In August of the year 423, Honorius died and power was seized in the west by Joannes, who had held the office of Primicerius Notariorum. Joannes appears to have ushered in a period of religious toleration. Joannes seems to have attempted to curb the power of ecclesiastics and the privileges of the church in an attempt to treat all people equally. In the year 423, Theodosius II published a law that demanded that Christians (whether they were really such or pretended to be so) were not to disturb pagans who were living peaceably and doing nothing contrary to the law.
In 425, Theodosius II accompanied an expedition to the west to depose Joannes and establish Valentinian III as emperor of the west. After Joannes was captured and executed, Valentinian III was proclaimed emperor in the city of Rome.
Theodosius II anti-pagan laws since 425
Theodosius II enacted two anti-pagan laws in the year 425. The first of these stipulated that all pagan superstition was to be rooted out. The second law barred pagans from pleading a case in court and also disqualified them from serving as soldiers. Theodosius II then left Valentinian III to rule the west and returned to Constantinople.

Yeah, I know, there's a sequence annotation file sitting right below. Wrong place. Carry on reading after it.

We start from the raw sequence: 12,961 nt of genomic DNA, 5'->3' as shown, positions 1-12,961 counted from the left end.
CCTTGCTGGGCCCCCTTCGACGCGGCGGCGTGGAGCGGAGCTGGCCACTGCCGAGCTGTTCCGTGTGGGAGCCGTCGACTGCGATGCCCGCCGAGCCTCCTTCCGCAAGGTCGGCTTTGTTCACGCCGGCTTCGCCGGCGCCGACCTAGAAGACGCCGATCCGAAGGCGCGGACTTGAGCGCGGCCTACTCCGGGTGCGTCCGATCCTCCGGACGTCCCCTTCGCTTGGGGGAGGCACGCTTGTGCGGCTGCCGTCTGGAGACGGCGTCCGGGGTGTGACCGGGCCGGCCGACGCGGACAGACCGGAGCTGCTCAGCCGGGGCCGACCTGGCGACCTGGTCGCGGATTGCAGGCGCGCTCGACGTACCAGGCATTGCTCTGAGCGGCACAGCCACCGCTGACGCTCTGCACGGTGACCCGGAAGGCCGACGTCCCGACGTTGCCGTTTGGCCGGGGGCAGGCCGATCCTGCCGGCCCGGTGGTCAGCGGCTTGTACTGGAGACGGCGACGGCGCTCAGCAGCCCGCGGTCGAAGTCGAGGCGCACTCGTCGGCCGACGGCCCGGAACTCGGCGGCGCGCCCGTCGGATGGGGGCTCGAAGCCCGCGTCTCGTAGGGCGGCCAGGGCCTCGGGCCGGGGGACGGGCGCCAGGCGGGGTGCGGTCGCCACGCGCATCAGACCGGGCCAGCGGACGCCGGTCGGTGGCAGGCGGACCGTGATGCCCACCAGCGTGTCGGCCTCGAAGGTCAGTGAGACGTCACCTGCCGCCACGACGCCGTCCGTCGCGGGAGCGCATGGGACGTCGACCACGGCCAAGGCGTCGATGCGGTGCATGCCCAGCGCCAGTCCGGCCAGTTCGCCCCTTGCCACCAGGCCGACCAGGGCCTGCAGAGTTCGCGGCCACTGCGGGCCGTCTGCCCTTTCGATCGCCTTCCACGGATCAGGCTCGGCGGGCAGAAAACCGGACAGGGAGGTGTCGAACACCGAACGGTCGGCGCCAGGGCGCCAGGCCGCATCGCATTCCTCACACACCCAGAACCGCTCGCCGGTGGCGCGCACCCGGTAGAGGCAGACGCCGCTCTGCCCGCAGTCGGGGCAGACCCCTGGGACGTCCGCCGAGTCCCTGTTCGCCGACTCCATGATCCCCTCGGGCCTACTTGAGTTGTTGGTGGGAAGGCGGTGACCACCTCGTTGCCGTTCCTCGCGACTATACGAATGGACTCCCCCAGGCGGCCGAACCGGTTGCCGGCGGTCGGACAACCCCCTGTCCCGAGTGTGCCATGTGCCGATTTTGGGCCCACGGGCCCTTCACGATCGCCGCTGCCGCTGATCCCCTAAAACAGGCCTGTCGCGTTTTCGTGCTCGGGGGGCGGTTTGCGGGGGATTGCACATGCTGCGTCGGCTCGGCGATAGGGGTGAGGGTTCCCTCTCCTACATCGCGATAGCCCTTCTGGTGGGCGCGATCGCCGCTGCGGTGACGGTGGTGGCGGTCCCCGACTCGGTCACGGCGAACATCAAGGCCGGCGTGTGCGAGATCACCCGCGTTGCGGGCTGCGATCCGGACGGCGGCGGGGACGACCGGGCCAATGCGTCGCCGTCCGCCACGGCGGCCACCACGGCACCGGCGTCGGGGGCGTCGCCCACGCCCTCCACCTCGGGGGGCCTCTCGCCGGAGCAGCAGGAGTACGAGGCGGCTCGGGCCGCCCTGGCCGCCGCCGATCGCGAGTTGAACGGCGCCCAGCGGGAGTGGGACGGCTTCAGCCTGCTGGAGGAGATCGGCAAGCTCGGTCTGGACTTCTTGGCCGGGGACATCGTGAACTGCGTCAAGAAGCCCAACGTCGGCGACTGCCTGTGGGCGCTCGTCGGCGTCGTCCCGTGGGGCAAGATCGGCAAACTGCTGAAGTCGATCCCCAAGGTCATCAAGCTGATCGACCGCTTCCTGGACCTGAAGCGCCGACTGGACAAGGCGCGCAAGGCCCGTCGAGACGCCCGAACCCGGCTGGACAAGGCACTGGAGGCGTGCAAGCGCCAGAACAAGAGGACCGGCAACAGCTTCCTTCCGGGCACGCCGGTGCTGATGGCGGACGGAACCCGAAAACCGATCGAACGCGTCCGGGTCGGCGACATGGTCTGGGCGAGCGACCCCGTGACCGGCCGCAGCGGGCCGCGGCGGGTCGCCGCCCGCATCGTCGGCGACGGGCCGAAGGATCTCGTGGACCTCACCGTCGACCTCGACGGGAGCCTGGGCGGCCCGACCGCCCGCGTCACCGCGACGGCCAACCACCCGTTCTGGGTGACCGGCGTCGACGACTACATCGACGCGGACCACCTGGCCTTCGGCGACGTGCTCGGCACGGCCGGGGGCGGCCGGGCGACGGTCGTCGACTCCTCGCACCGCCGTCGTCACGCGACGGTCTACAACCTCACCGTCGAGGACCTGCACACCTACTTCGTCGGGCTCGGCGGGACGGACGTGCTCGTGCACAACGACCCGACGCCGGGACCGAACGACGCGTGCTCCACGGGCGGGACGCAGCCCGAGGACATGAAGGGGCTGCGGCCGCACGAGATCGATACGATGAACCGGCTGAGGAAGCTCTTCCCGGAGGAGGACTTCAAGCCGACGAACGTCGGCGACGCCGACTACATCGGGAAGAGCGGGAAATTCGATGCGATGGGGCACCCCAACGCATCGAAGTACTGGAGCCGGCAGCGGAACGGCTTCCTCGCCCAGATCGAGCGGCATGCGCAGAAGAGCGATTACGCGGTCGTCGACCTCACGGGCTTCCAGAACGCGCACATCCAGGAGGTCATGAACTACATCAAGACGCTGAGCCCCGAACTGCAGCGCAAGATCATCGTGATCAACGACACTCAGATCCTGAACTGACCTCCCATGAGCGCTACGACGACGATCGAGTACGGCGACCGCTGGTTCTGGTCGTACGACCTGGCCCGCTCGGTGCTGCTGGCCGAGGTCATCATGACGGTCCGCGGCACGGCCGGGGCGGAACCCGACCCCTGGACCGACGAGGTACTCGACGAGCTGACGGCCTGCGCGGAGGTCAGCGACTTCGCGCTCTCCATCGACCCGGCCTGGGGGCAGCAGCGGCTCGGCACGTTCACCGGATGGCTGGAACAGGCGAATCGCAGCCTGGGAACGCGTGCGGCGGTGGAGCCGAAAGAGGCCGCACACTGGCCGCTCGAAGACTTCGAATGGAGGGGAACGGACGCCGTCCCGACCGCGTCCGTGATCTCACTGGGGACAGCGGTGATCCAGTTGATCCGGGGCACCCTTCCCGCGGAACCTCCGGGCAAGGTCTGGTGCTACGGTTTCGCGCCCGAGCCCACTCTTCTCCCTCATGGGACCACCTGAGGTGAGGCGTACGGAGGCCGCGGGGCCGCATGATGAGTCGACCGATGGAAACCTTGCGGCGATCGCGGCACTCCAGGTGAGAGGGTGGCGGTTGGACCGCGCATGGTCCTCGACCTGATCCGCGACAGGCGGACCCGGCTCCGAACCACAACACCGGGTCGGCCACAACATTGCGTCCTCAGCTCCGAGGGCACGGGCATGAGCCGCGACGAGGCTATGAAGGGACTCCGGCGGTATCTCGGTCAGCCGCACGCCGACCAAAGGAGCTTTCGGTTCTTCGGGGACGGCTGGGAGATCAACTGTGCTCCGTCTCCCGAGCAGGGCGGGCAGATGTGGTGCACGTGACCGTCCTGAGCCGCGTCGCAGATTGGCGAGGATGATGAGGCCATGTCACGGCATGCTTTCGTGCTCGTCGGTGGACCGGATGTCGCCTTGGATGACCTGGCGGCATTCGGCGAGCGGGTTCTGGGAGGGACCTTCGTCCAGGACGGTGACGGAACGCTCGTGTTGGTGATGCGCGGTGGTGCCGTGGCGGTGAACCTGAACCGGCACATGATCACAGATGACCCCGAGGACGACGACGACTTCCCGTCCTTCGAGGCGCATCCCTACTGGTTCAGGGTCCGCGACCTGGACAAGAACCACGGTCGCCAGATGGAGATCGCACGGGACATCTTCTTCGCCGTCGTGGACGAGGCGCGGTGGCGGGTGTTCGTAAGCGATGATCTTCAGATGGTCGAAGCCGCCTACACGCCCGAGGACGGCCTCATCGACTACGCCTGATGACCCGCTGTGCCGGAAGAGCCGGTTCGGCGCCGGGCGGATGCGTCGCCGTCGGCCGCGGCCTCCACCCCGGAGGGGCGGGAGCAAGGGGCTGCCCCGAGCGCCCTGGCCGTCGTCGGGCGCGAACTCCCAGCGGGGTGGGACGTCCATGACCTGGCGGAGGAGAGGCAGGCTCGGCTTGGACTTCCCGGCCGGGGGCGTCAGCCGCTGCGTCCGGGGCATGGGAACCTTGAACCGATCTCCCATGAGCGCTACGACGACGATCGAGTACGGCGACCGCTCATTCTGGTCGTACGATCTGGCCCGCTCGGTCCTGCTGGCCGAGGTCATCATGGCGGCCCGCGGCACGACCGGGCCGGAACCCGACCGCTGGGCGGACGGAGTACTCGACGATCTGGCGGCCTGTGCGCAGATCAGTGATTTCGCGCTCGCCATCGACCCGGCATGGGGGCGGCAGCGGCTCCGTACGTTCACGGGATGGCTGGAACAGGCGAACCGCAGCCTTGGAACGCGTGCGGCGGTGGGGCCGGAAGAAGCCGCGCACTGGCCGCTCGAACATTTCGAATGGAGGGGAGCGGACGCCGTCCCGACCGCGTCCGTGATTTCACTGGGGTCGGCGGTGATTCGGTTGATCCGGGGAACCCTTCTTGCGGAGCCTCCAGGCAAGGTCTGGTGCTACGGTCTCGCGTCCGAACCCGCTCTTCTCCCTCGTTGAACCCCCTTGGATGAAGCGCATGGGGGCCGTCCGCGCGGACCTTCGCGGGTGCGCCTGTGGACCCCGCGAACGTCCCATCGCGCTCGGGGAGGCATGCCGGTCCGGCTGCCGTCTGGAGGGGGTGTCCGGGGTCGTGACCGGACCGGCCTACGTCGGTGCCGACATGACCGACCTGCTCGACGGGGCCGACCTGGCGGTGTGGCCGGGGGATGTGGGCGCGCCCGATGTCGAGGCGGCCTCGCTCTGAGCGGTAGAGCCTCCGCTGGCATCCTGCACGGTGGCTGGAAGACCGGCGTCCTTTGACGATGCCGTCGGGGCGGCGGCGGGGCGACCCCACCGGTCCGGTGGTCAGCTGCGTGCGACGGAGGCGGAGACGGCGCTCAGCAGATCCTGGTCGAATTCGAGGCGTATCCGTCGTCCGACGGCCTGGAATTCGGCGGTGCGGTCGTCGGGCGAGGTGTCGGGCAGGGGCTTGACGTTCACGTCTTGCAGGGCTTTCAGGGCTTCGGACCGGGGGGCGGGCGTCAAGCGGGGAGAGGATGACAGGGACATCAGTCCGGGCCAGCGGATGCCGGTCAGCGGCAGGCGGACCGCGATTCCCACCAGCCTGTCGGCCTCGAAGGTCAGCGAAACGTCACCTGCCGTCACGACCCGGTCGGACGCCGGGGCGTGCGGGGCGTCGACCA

The numerous laws against pagans seems to have had only limited immediate effect in stamping out the old religion. Many people simply conformed outwardly and pretended to become Christian while secretly continuing to practice their beliefs. The numerous laws against apostasy, that had been continuously promulgated since the time of Gratian and Theodosius, is evidence that the emperors were having a hard time even keeping Christians from going astray.
In the year 426, Theodosius II made it illegal for Christian apostates to convert to the old religion, and against those who pretended to become Christian but continued to perform pagan sacrifices. He found it necessary to reiterate his prohibition of pagan rites and sacrifices in 435, this time increasing the penalty to death. This law also ordered that all pagan shrines, temples and sanctuaries that still existed were to be destroyed by the magistrates. Magistrates who failed to carry out this order were ordered to be punished with death. In 438 Theodosius legislated again, forbidding pagan sacrifice once more. Theodosius seems to admit that pagan sacrifices were still seemingly being openly celebrated in places. It reads: